SETTING THE TONE
The fourth—yet still preliminary—step is the breaking of the middle Matzah.
We break the Matzah at this point because it sets the tone for the rest of the Seder. The Haggadah will be recited not as a story of old, but as an experience that we will relive in the here and now.
To make that experience real it is necessary to have a broken Matzah before our eyes. Matzah in general is described as the “bread of affliction.” Breaking it and leaving the smaller piece in front of us at the Seder, helps us appreciate and empathize with the suffering of our ancestors in Egypt.
WHY DO WE BREAK THE MIDDLE MATZAH?
The three stacked Matzot correspond to the three types of Jews: Kohanim, Levi’im and Yisraelim. We break the middle Matzah—the Levi—because the Levi represents the Divine attribute of judgment, which is associated with the act of division.
In addition, the Matzah is known to be a symbol of humility because it is not allowed to rise. As explained elsewhere, humility is most crucial during Passover (one reason there is such a strict abhorrence of chametz, where flour and water have been allowed to rise; the symbol of an inflated ego).
In the context of the Seder, we can also understand why humility is so important. To empathize with others, one cannot be narcissistic and self-centered. Having the broken Matzah in our presence, with its clear message of humility, helps us feel their pain and imagine ourselves as if we too had just left Egypt.
But it is not sufficient to have the Matzah inculcate in us the spirit of humility and empathy.
Humility is not just about the absence of an inflated ego. It is also about recognizing that all we have is half a Matzah.
POOR AND RICH SIMULTANEOUSLY
The Talmud refers to Matzah as the “Bread of affliction,” but that description is sometime recast as the “poor man’s bread” because a poor person has only a piece of Matzah to eat.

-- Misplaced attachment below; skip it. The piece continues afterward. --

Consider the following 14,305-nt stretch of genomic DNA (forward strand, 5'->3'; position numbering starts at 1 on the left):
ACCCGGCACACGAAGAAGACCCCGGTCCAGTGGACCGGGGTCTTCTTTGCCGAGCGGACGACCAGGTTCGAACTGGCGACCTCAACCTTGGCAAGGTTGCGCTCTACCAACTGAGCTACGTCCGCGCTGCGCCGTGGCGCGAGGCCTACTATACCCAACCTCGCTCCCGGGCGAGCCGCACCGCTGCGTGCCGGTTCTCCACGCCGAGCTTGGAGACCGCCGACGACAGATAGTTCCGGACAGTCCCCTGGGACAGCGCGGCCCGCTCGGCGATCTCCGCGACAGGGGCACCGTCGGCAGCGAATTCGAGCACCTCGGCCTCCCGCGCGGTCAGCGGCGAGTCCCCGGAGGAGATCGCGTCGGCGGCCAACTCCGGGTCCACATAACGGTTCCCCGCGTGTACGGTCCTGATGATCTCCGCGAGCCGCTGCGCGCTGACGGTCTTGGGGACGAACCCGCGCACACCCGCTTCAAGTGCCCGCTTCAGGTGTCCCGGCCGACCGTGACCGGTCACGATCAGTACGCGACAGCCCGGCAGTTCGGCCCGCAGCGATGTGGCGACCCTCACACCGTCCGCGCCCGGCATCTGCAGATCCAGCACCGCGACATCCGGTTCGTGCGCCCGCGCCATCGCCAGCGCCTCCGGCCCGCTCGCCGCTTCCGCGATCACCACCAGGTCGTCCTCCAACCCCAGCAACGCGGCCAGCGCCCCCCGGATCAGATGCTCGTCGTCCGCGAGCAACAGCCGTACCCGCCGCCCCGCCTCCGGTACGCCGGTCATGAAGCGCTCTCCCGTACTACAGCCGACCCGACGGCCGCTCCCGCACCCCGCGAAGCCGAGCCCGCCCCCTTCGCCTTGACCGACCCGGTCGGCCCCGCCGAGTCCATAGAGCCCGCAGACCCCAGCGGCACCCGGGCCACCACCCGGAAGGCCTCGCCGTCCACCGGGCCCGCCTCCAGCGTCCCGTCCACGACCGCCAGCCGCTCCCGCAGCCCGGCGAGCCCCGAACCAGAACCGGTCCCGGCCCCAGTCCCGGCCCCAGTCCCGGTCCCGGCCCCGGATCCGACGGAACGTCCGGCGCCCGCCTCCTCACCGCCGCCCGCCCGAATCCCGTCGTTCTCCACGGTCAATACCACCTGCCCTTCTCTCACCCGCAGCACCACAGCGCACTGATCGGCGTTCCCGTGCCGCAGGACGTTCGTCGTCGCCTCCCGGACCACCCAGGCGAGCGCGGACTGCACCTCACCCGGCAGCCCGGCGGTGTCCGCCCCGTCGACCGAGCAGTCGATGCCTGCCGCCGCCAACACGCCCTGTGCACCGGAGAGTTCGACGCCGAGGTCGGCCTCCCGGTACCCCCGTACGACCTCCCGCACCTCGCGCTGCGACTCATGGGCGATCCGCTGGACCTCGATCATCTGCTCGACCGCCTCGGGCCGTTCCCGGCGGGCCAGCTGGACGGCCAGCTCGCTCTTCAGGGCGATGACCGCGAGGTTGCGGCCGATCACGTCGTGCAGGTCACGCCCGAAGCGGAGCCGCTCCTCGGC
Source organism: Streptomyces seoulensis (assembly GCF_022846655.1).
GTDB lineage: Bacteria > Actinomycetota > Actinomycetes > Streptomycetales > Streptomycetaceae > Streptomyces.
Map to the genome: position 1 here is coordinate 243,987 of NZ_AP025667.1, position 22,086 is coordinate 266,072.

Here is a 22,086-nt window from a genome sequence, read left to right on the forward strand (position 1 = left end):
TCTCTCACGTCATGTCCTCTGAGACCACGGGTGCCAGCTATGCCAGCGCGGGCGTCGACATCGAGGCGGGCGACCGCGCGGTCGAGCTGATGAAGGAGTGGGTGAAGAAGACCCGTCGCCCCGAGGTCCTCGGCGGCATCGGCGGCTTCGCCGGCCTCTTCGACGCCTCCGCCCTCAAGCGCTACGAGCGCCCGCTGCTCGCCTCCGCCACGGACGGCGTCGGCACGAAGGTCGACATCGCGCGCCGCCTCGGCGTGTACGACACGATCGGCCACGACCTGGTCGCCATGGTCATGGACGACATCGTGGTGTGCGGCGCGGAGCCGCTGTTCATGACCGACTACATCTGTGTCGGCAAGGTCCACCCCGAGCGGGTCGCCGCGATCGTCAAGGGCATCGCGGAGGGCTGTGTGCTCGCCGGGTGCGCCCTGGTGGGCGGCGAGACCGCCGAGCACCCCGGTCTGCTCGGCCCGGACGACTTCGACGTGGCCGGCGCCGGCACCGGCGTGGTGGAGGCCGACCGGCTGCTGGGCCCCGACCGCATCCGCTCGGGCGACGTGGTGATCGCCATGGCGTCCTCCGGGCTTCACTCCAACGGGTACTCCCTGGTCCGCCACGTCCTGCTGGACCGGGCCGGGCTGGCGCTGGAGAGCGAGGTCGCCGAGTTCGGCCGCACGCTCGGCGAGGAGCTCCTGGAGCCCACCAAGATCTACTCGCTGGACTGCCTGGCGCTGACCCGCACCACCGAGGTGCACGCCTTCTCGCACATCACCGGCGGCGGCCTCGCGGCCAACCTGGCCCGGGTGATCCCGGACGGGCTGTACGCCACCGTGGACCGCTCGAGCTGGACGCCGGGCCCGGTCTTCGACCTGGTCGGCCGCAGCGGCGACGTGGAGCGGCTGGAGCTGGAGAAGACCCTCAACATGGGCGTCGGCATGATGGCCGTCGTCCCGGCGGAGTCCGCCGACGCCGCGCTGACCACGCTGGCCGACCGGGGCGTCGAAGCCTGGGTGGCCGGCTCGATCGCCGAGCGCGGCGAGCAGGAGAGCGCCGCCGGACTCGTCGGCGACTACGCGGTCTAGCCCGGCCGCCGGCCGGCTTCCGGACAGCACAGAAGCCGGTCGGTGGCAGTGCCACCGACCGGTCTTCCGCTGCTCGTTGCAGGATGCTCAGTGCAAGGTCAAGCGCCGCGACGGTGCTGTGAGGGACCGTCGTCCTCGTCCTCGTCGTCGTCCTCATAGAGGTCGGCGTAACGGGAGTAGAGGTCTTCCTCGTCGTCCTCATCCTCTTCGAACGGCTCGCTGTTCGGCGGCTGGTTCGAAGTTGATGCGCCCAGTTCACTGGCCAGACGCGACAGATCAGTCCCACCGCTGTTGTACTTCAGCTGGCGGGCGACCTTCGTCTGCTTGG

Here is one more Passover paradox: recitation of the Haggadah with a broken piece of Matzah before us is designed to make us feel poor. Yet our reclining to drink the four cups of wine and eat the Matzah is an expression of freedom and wealth. We left Egypt endowed with great wealth that we recognize on this night even as we express our empathy and identify with the poor.
We are inherently poor even as we are the richest people on earth.
There are multiple lessons in this realization that we are poor.
In addition to the obvious, that it enhances our ability to empathize with the impoverished slaves in Egypt, this realization of our fundamental poverty also carries with it the humbling message that no matter how much we know, there is much more that we do not know.
Recall that by keeping the smaller piece of Matzah at the Seder, we are leaving the larger piece—the Afikomen—for the end. The lesson this teaches us is that while we are poor now poor in the sense that we have but scant knowledge (as the Talmud says, “There is no one poor except one who is poor in knowledge) we know that a spectacular richness of knowledge will be revealed in the future Messianic Age.
Even as we reflect on and relive the past suffering and impoverishment, we can look confidently to the future for the total transformation of that poverty into wealth.
IMPOVERISHED BUT NOT DEPRESSED
To be crushed and humbled can cause depression and take away our drive to get out of exile. It is essential, therefore, that our humility be connected to a profound sense of purposefulness and optimism. This is achieved by breaking the middle Matzah (our humility) and saving the larger piece to savor at the Seder’s conclusion (symbolizing our bright optimism for the future).
The knowledge that marvelous things await us will further whet our appetite for greater efforts to get out of exile. Our overarching goal is to be able to enter the Messianic Age, when all the fountains of knowledge will be fully revealed. The first step on our journey to reach that milestone begins with the Seder experience of the Exodus from Egypt.